In the comments to this post, Barbara asked what I thought about CS therapy and our decision to try it on Joy....
I don't think I'm going out on a limb when I say that of the two of us, I was the more skeptical of the woo that is CS therapy. I'm an economist, so I tend to approach interventions with/for Joy (and other decisions in life) from that perspective. I want to provide all of the help to Joy that we can, but our resources (time and money) are finite. I try to weigh things like costs and benefits/expected outcomes, risk and reward, and opportunity costs (what else could we do with that time and/or money) in order to try to determine what the best mix of therapies is. Don't get me wrong, I do also have a heart that enters into the process, but I need data to make a decision.
The big piece of data that was (and in fact remains) missing for me as we were trying to decide whether to go ahead with the CS therapy was how it is supposed to work. I'm sorry, but I just can't buy the whole "Breath of Life" business. I just can't. It is not logical, and appears to be based on concepts of physiology that are contrary to what medical science has been operated under for the last 100 years or so.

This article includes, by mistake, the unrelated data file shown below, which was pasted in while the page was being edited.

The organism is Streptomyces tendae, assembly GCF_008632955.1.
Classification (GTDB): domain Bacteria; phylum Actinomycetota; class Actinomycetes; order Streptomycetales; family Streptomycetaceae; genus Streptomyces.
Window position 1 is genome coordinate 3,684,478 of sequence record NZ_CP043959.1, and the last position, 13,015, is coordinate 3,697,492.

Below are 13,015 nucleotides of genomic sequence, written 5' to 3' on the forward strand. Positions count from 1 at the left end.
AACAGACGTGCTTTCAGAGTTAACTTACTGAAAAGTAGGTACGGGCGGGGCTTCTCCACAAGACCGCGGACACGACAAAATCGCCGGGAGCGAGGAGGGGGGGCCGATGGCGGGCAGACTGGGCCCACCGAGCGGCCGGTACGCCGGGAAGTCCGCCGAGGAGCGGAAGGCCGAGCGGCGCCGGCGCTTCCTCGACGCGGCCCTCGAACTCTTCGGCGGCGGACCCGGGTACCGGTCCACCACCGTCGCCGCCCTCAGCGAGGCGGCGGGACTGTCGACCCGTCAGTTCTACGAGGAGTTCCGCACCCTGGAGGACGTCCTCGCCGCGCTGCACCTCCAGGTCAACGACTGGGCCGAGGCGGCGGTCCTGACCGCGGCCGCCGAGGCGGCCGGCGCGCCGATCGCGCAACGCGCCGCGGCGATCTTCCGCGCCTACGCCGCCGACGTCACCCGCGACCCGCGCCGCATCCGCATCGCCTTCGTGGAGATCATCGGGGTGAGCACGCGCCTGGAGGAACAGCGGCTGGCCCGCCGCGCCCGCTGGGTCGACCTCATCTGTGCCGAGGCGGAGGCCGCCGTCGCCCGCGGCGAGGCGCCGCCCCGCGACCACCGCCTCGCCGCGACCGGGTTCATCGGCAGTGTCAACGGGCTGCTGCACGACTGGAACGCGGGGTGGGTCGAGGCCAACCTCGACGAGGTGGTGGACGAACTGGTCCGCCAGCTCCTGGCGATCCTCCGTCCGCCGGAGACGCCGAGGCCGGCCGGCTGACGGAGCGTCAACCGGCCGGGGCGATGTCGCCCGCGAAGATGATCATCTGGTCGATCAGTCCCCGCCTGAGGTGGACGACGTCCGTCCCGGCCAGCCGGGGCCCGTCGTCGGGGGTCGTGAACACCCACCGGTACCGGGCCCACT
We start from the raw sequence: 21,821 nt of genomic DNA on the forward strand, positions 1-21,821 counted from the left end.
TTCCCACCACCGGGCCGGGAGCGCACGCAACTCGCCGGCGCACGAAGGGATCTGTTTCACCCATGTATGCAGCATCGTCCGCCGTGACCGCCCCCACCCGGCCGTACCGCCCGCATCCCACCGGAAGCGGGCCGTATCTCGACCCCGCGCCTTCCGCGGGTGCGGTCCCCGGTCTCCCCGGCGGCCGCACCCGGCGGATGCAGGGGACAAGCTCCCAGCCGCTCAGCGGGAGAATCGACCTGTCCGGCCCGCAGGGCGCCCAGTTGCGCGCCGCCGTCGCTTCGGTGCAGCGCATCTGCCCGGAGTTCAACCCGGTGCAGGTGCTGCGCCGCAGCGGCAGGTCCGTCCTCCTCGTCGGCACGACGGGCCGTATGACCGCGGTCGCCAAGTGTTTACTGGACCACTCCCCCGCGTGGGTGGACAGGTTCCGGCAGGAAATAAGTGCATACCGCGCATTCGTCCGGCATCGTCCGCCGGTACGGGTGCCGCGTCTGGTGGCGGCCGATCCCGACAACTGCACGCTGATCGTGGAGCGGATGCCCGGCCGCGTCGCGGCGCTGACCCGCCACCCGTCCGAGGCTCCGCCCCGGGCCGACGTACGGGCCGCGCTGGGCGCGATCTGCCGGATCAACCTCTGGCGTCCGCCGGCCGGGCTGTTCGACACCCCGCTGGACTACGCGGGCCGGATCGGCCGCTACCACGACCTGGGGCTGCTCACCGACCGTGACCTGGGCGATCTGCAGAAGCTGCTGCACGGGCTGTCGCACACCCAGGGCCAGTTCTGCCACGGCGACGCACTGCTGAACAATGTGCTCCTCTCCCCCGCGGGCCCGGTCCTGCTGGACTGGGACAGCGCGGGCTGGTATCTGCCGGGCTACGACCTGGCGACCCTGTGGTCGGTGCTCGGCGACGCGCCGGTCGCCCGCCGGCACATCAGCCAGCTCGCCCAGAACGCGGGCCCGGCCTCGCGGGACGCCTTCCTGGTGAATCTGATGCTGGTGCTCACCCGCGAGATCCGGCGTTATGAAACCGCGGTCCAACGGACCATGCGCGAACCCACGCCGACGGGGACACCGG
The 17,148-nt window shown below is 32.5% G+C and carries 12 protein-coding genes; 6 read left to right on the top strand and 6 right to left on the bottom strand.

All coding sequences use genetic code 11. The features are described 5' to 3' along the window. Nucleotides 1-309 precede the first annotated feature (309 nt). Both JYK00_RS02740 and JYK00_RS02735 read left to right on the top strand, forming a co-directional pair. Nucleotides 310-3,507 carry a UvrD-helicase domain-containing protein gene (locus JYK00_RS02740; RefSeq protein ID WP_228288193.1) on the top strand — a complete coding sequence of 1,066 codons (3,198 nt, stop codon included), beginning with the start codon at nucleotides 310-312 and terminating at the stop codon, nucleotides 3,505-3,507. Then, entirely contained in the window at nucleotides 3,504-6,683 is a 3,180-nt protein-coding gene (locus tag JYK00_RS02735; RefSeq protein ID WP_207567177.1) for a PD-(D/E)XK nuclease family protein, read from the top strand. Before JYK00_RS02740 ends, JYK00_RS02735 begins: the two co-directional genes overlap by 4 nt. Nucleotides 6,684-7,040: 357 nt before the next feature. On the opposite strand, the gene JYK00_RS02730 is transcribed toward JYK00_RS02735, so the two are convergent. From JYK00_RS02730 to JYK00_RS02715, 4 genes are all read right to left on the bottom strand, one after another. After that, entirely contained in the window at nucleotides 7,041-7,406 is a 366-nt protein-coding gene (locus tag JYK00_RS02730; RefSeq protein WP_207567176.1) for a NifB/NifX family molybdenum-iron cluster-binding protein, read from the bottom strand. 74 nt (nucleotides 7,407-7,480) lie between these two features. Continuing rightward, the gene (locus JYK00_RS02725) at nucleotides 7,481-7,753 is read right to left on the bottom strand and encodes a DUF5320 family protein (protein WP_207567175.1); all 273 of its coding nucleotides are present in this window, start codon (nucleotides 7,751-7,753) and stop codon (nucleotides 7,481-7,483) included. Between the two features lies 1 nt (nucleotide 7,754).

The risks of CS appeared to be low (as opposed to something like chelation), and the rewards if it worked seemed to be something Joy could benefit from. The cost is not outrageous, and we could afford a few sessions without depriving ourselves of anything else of consequence. But the biggest stumbling block for me was the woo factor. I just could not get past that. It didn't help that Orac's blog post (the one JoyMama linked to in her post) appeared right in the middle of our decision-making.
What finally tipped the scale for me was that we had heard from a number of people that it had helped them. Of course, it helped them with issues other than what Joy is struggling with (a classic sign of woo-based medicine is that the treatment is touted for an incredible range of ills), but I digress... Given the low risks and costs, I finally agreed to go for it.
And I have to say that while there did seem to be a short-term change in Joy's behavior, I remain skeptical. Other than the couple of hours following the treatment, Joy's behavior is not any better. She has thrown a couple of tantrums during the time I've been typing this post.
Yesterday's session provides only one data point, and what we're looking for is a trend. I've agreed to a series of treatments, and I will suspend judgment until they have run the course. So stay tuned...